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Case Report

Episodic Ataxia Misdiagnosed as Anxiety Disorder

Marta Sánchez-Cazalilla, MDa; Cristina González-Mingot, MDb,c,d; Giovanni Torterolo, MDa; Aurora Torrent, MDa,d; and Iolanda Batalla, MDa,c,d,*

Published: April 22, 2021

aPsychiatry Service, Hospital Universitari de Santa Maria de Lleida, Lleida, Spain
bNeurology Service, Hospital Universitari Arnau de Vilanova de Lleida, Lleida, Spain
cUniversitat de Lleida (UdL), Lleida, Spain
dInstitut de Recerca Biomèdica de Lleida (IRBLleida), Lleida, Spain
*Corresponding author: Iolanda Batalla, MD, Department of Psychiatry, GSS—Hospital de Santa Maria, Ave Alcalde Rovira Roure, 44, 25198, Lleida, Spain (; ORCID identifier: 0000-0003-2652-8463.

Prim Care Companion CNS Disord 2021;23(2):20l02730

To cite: Sánchez-Cazalilla M, González-Mingot C, Torterolo G, et al. Episodic ataxia misdiagnosed as anxiety disorder. Prim Care Companion CNS Disord. 2021;23(2):20l02730.
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Episodic ataxia type 2 (EA2) is an autosomal dominant disorder characterized by episodes of ataxia that last hours, with physical and emotional stress being notable trigger factors. Comorbid psychiatric disorders of atypical presentation have been described in these patients, which may cause a delay in diagnosis. The knowledge of this disorder is necessary for a correct differential diagnosis.

Case Report

The patient was a woman aged 63 years with irregular outpatient psychiatric follow-up for the past 30 years for generalized anxiety disorder, recurrent depressive disorder, and histrionic personality disorder. After several therapeutic trials, she was referred to a psychiatric day hospital for diagnostic assessment and pharmacologic adjustment. The patient described symptoms of generalized anxiety, dizziness and alterations of speech that limited her functionality with emotional repercussion and anticipatory anxiety, unspecific fear, and attention and memory deterioration. She had no history of panic attacks, phobias, or obsessional features. She reported having had agoraphobia in a depressive episode 30 years earlier. She had no family history of anxiety or depression. At the time of referral, the patient was being treated with fluoxetine 20 mg/d, quetiapine 175 mg/d, and lorazepam 3 mg/d. During follow-up, dizziness was attributed to benzodiazepine abuse. Medical antecedents included hypothyroidism treated with levothyroxine 25 mg/d. During admission, dysfunctional personality patterns associated with emotional dependency and highly expressed emotion were observed. Partial improvement in affective and anxiety-related symptoms was achieved with clomipramine 75 mg/d and gabapentin up to 900 mg/d. The patient continued to present episodes of instability and dysarthria in situations of greater emotional stress and for this reason was referred to the neurology service.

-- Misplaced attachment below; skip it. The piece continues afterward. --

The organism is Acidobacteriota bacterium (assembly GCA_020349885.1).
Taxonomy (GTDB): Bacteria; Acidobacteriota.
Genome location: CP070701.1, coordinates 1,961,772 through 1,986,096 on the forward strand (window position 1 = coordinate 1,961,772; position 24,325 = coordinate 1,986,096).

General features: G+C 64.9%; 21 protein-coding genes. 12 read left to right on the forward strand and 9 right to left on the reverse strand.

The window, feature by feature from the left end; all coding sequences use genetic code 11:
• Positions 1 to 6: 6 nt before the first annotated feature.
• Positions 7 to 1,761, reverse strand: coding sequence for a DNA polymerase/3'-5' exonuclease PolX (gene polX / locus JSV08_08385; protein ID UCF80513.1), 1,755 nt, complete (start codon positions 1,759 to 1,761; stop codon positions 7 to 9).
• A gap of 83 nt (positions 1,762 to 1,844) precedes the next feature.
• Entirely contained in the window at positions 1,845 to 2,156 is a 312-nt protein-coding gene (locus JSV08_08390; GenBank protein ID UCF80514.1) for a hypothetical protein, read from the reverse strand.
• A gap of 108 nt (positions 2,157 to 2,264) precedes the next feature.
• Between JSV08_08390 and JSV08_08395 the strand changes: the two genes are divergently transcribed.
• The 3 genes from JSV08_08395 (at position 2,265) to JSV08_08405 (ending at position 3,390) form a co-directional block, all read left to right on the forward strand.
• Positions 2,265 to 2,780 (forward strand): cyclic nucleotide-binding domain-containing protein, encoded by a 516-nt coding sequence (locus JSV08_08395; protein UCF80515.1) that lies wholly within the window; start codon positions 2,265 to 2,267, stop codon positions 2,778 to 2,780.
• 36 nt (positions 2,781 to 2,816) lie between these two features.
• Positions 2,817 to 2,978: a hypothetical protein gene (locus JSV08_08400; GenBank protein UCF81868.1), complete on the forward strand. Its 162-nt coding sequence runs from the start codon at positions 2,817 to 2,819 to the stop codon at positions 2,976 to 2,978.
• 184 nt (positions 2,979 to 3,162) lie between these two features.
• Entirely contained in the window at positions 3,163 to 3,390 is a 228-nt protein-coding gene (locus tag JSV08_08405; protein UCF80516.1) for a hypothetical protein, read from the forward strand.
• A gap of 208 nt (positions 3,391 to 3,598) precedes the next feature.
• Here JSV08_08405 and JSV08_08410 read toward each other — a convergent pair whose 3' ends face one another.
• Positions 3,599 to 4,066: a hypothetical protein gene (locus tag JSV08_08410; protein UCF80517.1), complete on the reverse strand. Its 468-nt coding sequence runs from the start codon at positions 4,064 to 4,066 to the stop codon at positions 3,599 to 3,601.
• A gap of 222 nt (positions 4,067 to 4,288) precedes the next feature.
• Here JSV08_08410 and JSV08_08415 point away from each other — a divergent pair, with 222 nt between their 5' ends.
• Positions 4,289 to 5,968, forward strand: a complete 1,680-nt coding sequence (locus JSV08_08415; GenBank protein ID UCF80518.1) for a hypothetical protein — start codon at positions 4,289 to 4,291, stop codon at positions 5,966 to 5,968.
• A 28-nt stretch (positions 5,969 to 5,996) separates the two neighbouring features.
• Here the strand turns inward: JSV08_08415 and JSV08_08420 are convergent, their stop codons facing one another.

The neurology service assessed the patient with paroxysmal episodes of rotatory vertigo with uncoordinated movement of the 4 limbs, as well as weakness of the lower limbs and dysarthria that lasted several hours and improved after sleep. The episodes were reported to have begun in childhood and were triggered by stress and emotions. During exploration between crises, the patient presented horizontal nystagmus, mild dysarthria, and unsteady tandem gait. Moreover, she reported some relatives had similar symptoms. For this reason, suspicion of EA2 arose and a genetic study of CACNA1A (calcium voltage-gated channel subunit alpha1 A) was ordered, which confirmed the patient was a heterozygous carrier of the pathogenic change c904Gc>cA (pasp302Asn) in the gene CACNA1A. Treatment with topiramate (75 mg/d) and acetazolamide (750 mg/d) was initiated, resulting in over 50% reduction in frequency and intensity of episodes.


The first published clinical description of a case of EA2 dates to 1946, while the molecular basis of the disorder was identified in 1996.1 It results from a mutation of the gene CACNA1A, which codifies a component of the calcium channel P/Q present in the central nervous system, especially in the cerebellum, which apart from motor control also has a function in adjusting cognitive and social behavior processes.2,3 It has a high penetrance, although incomplete; therefore, there is not always a positive family history. The estimated prevalence of EA2 is lower than 1 case per 100,0001; for these reasons we raise the question as to whether this could be an underdiagnosed condition. Onset usually occurs between age 5 and 20 years. The disorder is characterized by episodes of ataxia that may last hours or days and may be accompanied by vertigo, dizziness, diplopia, dysarthria, and general weakness among other symptoms. Alcohol, exercise, and emotional stress have been described as triggers. Patients tend to remain asymptomatic between episodes, often presenting persistent nystagmus.3,4 The presence of psychiatric disorders has been described as common for these patients, including personality disorders, anxiety, psychosis, attention-deficit hyperactivity disorder, and autism spectrum disorders with cognitive disturbances such as delay in reaching psychomotor milestones and poor school performance.2 These diseases constitute a challenge in diagnosis; therefore, knowledge of this disorder is fundamental to avoid late diagnosis or an exclusively psychiatric diagnosis, as in our case.

Published online: April 22, 2021.
Potential conflicts of interest: None.
Funding/support: None.
Patient consent: Written informed consent was received from the patient to publish the case report, and information has been de-identified to protect anonymity.

Volume: 23

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